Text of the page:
May 22, 2022

Escape to the Desert

by Patrick Burns, MD, FAWM, DiMM
Secretary/Newsletter Editor, ACEP Wilderness Medicine Section

I have just returned from the Namib Desert of Namibia after serving as medical director for RacingThePlanet’s 250km self-supported ultramarathon. This stage race had competitors complete a daily marathon for 4 days before a double marathon on day 5/6 and ended with a 10km finish on day 7 all while carrying clothing, sleeping and safety gear as well as food to last them throughout the race. They are exposed to some of the harshest conditions complicated by exhaustion and battle their way through to the finish. It is a journey of grit, determination and self-reliance that can be both humbling and inspirational.

I planned to write about the preparation to provide expedition style medical care in Africa with people from over 25 countries. I planned on writing about our COVID protocols – vaccination requirements, testing requirements, timelines, contingency plans – of competitors, volunteers and local teams. I was going to wax poetic on hydration, sodium supplementation, exercise associated hyponatremia and heat stroke. I was going to write about delivering medical care in a tent - or about scorpions - or about the deadly puff adder that was in camp. I even considered writing about trephination techniques of subungual hematomas and ever-fascinating blister care (trust me, blisters at these races can be excruciating and race ending).

The more I tried to write, the more my words felt hollow. As I sat on the plane back to the US, all I could think about were the stories. Expedition length ultramarathons are about pushing limits: heat stress, physical stress, emotions and exhaustion. The race journeys are stories in and of themselves, but everybody comes to these events with their own motivations.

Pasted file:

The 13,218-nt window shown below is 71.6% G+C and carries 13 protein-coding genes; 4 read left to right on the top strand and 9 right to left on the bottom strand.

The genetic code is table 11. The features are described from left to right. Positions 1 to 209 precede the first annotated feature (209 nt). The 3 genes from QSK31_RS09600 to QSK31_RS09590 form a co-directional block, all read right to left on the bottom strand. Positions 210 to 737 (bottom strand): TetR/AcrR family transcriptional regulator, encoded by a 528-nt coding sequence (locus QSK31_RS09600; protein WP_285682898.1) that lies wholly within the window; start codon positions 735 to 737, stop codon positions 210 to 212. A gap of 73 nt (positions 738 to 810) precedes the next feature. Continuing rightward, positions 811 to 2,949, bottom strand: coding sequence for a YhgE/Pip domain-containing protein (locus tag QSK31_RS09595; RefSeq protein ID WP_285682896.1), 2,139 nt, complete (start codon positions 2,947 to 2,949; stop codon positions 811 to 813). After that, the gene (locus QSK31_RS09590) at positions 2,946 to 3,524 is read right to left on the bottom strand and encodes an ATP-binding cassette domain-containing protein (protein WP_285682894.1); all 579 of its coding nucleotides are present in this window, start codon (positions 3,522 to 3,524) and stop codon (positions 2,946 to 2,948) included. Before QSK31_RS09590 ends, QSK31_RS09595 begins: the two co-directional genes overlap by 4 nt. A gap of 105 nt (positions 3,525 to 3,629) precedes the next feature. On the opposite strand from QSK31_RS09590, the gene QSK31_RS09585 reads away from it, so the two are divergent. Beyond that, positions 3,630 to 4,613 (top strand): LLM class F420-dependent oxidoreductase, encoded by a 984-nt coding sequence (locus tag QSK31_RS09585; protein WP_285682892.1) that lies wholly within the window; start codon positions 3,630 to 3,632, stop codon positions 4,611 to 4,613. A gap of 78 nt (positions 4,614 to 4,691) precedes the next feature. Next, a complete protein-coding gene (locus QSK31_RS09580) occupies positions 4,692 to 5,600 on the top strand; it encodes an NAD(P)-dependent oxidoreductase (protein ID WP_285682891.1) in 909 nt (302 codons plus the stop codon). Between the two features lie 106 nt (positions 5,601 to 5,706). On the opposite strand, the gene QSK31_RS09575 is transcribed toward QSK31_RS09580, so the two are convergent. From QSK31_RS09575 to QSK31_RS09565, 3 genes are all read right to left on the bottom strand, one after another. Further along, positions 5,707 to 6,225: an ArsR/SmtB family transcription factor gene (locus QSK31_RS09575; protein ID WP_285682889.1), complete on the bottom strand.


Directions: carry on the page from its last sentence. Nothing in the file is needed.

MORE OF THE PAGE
My thoughts kept shifting back to my friend returning from providing medical care in Ukraine to join us for the race. I kept reflecting on my senior resident who finally got to experience supporting this group of incredible humans. I thought of the first-time racer stepping out of his comfort zone to compete in his first stage race in his mid 60s. I thought of the racer struggling with breast cancer recovery, of the determination of a man attempting his first stage race after donating a kidney and of the joy in a father and son team supporting each other as they cross the finish line each day. I thought of the volunteer with a new lease on a healthier lifestyle after losing over 40 kg with the support of this community.

Not all adventures end in the way expected or hoped. With nearly a 25% attrition rate in this race, there was a great deal of heartache. I witnessed new competitors humbled by the difficulties of multiple days of competition alongside seasoned athletes bested by the scorching heat.

What continued to stand out was that last competitor across the finish line had the loudest cheers and supportive hugs from the crowd.

I treasure adventures into the Wilderness as a way to find solitude; a way to be alone with my thoughts and recenter. These journeys strip away most of the stressors of our interconnected interdependent human existence often leaving the most basic of tasks to complete: obtaining food, water and shelter. This simplification creates the space to explore my innermost thoughts – sometimes a scary place indeed. But somehow in the doldrums of duty and the exhaustion of last two years being separated from each other: physically distanced, socially distanced – It seems I had become emotionally distanced. In this race, the Wilderness of the desert reminded me of my humanity.

It also reminded me that sand dunes are epically hard to run in.